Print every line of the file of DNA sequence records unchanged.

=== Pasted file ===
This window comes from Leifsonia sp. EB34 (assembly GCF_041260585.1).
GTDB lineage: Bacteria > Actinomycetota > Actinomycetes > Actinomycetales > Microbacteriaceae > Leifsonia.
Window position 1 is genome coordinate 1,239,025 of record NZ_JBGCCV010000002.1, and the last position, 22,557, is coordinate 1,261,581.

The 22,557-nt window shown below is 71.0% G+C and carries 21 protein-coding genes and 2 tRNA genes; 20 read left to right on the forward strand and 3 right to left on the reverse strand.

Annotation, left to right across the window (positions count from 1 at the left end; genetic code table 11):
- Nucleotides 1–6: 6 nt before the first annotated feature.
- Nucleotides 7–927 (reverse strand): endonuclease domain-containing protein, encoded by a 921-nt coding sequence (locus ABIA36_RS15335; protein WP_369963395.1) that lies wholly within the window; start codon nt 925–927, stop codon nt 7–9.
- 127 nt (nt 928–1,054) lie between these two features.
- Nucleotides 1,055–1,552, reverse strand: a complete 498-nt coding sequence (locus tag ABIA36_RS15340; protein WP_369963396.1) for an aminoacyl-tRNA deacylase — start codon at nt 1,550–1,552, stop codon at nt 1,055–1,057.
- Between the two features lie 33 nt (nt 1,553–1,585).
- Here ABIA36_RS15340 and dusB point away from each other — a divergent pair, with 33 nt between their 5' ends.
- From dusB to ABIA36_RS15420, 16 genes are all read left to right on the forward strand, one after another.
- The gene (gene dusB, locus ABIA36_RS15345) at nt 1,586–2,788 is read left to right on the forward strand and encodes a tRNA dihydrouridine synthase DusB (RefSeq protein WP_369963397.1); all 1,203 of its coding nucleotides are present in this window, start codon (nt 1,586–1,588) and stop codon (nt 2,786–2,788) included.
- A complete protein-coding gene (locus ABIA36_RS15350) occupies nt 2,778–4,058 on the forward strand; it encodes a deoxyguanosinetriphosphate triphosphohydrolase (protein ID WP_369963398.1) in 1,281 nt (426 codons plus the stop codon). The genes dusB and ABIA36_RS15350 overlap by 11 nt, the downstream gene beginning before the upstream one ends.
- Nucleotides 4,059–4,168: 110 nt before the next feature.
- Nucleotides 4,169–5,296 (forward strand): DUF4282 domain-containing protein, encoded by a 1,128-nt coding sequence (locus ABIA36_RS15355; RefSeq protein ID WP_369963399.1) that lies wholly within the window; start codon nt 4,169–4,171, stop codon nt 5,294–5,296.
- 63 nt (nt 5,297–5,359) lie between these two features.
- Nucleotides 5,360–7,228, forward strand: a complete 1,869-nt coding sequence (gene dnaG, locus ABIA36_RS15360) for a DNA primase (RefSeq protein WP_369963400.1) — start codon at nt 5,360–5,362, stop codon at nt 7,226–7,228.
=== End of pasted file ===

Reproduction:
This window comes from Leifsonia sp. EB34 (assembly GCF_041260585.1).
GTDB lineage: Bacteria > Actinomycetota > Actinomycetes > Actinomycetales > Microbacteriaceae > Leifsonia.
Window position 1 is genome coordinate 1,239,025 of record NZ_JBGCCV010000002.1, and the last position, 22,557, is coordinate 1,261,581.

The 22,557-nt window shown below is 71.0% G+C and carries 21 protein-coding genes and 2 tRNA genes; 20 read left to right on the forward strand and 3 right to left on the reverse strand.

Annotation, left to right across the window (positions count from 1 at the left end; genetic code table 11):
- Nucleotides 1–6: 6 nt before the first annotated feature.
- Nucleotides 7–927 (reverse strand): endonuclease domain-containing protein, encoded by a 921-nt coding sequence (locus ABIA36_RS15335; protein WP_369963395.1) that lies wholly within the window; start codon nt 925–927, stop codon nt 7–9.
- 127 nt (nt 928–1,054) lie between these two features.
- Nucleotides 1,055–1,552, reverse strand: a complete 498-nt coding sequence (locus tag ABIA36_RS15340; protein WP_369963396.1) for an aminoacyl-tRNA deacylase — start codon at nt 1,550–1,552, stop codon at nt 1,055–1,057.
- Between the two features lie 33 nt (nt 1,553–1,585).
- Here ABIA36_RS15340 and dusB point away from each other — a divergent pair, with 33 nt between their 5' ends.
- From dusB to ABIA36_RS15420, 16 genes are all read left to right on the forward strand, one after another.
- The gene (gene dusB, locus ABIA36_RS15345) at nt 1,586–2,788 is read left to right on the forward strand and encodes a tRNA dihydrouridine synthase DusB (RefSeq protein WP_369963397.1); all 1,203 of its coding nucleotides are present in this window, start codon (nt 1,586–1,588) and stop codon (nt 2,786–2,788) included.
- A complete protein-coding gene (locus ABIA36_RS15350) occupies nt 2,778–4,058 on the forward strand; it encodes a deoxyguanosinetriphosphate triphosphohydrolase (protein ID WP_369963398.1) in 1,281 nt (426 codons plus the stop codon). The genes dusB and ABIA36_RS15350 overlap by 11 nt, the downstream gene beginning before the upstream one ends.
- Nucleotides 4,059–4,168: 110 nt before the next feature.
- Nucleotides 4,169–5,296 (forward strand): DUF4282 domain-containing protein, encoded by a 1,128-nt coding sequence (locus ABIA36_RS15355; RefSeq protein ID WP_369963399.1) that lies wholly within the window; start codon nt 4,169–4,171, stop codon nt 5,294–5,296.
- 63 nt (nt 5,297–5,359) lie between these two features.
- Nucleotides 5,360–7,228, forward strand: a complete 1,869-nt coding sequence (gene dnaG, locus ABIA36_RS15360) for a DNA primase (RefSeq protein WP_369963400.1) — start codon at nt 5,360–5,362, stop codon at nt 7,226–7,228.